Results of a prospective study (CATS) on the effects of thalamic stimulation in minimally conscious and vegetative state patients

Research output: Contribution to journalArticle

Abstract

Objective: Deep brain stimulation of the thalamus was introduced more than 40 years ago with the objective of improving the performance and attention of patients in a vegetative or minimally conscious state. Here, the authors report the results of the Cortical Activation by Thalamic Stimulation (CATS) study, a prospective multiinstitutional study on the effects of bilateral chronic stimulation of the anterior intralaminar thalamic nuclei and adjacent paralaminar regions in patients affected by a disorder of consciousness. Methods: The authors evaluated the clinical and radiological data of 29 patients in a vegetative state (unresponsive wakefulness syndrome) and 11 in a minimally conscious state that lasted for more than 6 months. Of these patients, 5 were selected for bilateral stereotactic implantation of deep brain stimulating electrodes into their thalamus. A definitive consensus for surgery was obtained for 3 of the selected patients. All 3 patients (2 in a vegetative state and 1 in a minimally conscious state) underwent implantation of bilateral thalamic electrodes and submitted to chronic stimulation for a minimum of 18 months and a maximum of 48 months. Results: In each case, there was an increase in desynchronization and the power spectrum of electroencephalograms, and improvement in the Coma Recovery Scale-Revised scores was found. Furthermore, the severity of limb spasticity and the number and severity of pathological movements were reduced. However, none of these patients returned to a fully conscious state. Conclusions: Despite the limited number of patients studied, the authors confirmed that bilateral thalamic stimulation can improve the clinical status of patients affected by a disorder of consciousness, even though this stimulation did not induce persistent, clinically evident conscious behavior in the patients.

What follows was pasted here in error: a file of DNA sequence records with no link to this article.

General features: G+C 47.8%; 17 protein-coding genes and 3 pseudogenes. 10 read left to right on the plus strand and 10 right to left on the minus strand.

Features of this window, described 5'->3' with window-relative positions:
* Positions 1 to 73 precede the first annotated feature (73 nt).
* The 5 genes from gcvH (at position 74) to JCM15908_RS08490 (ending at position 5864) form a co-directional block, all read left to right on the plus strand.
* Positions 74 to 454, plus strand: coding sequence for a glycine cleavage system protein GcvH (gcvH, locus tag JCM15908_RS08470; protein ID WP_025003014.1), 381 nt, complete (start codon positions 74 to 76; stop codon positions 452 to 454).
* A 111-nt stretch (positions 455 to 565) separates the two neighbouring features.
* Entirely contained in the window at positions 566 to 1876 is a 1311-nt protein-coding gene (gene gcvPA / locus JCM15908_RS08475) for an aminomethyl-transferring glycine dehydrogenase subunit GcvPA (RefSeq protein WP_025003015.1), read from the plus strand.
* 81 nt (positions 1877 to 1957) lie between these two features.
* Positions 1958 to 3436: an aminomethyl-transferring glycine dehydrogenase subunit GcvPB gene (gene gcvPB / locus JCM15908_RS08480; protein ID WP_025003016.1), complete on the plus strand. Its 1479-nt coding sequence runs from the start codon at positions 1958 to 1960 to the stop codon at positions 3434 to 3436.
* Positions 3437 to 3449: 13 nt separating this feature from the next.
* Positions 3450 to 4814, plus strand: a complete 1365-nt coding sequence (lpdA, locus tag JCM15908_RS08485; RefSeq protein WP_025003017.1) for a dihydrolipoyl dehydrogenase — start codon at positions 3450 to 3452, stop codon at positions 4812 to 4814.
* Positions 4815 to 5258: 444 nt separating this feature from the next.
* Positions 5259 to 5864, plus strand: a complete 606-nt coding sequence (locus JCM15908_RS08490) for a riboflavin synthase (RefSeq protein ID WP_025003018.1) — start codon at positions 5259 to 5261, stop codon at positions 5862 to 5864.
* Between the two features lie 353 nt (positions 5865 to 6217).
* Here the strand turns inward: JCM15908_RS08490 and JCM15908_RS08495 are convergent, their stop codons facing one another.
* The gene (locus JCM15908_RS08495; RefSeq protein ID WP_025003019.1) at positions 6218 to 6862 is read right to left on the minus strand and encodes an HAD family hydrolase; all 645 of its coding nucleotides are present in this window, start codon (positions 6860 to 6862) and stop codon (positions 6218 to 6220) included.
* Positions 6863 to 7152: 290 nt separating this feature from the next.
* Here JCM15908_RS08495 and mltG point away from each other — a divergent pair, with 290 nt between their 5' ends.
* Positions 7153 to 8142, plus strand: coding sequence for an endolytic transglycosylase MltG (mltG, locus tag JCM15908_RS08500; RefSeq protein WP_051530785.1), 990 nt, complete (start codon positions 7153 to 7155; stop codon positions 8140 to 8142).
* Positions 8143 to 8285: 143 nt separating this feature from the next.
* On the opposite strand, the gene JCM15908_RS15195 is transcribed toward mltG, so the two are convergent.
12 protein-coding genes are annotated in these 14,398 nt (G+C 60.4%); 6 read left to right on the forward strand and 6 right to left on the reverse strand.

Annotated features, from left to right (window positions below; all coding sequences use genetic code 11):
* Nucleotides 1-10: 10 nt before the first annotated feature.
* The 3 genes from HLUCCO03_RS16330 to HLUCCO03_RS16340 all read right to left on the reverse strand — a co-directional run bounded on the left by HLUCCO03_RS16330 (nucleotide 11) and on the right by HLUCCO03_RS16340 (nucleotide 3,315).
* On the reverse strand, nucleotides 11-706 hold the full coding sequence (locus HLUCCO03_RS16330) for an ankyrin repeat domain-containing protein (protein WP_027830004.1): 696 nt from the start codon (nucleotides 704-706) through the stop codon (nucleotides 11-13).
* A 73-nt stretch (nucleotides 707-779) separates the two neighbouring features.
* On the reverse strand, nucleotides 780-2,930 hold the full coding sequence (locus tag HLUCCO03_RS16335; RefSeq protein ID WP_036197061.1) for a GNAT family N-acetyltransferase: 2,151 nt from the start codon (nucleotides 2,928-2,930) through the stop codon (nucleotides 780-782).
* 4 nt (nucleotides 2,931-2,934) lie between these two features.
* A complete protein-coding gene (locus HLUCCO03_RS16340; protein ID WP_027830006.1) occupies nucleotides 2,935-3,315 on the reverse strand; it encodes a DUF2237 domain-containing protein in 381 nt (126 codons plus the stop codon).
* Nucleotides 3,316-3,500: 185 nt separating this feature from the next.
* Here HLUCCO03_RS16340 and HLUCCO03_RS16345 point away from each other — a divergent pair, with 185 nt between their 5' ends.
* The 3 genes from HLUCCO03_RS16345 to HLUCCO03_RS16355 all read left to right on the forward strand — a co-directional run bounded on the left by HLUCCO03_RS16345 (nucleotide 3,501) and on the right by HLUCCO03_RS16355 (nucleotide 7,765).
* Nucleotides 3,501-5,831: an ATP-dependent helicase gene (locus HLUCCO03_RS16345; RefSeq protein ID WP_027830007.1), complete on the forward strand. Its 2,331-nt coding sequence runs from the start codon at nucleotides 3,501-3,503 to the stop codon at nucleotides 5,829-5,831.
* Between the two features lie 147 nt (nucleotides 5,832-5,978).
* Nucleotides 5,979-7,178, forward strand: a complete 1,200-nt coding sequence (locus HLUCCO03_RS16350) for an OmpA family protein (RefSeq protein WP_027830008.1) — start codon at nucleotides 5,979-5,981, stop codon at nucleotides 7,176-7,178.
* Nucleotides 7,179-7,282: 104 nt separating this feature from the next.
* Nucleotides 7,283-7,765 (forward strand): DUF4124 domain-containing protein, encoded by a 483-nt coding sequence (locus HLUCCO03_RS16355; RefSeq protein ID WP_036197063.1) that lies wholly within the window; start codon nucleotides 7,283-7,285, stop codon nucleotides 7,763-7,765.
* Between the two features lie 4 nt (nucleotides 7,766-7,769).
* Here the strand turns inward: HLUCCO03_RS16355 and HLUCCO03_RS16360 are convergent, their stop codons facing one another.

Original languageEnglish
Pages (from-to)972-981
Number of pages10
JournalJournal of Neurosurgery
Volume125
Issue number4
DOIs
Publication statusPublished - Oct 1 2016

Keywords

  • Deep brain stimulation
  • Minimally conscious state
  • Thalamic stimulation
  • Unresponsive wakefulness syndrome
  • Vegetative state

ASJC Scopus subject areas

  • Surgery
  • Medicine(all)
  • Clinical Neurology

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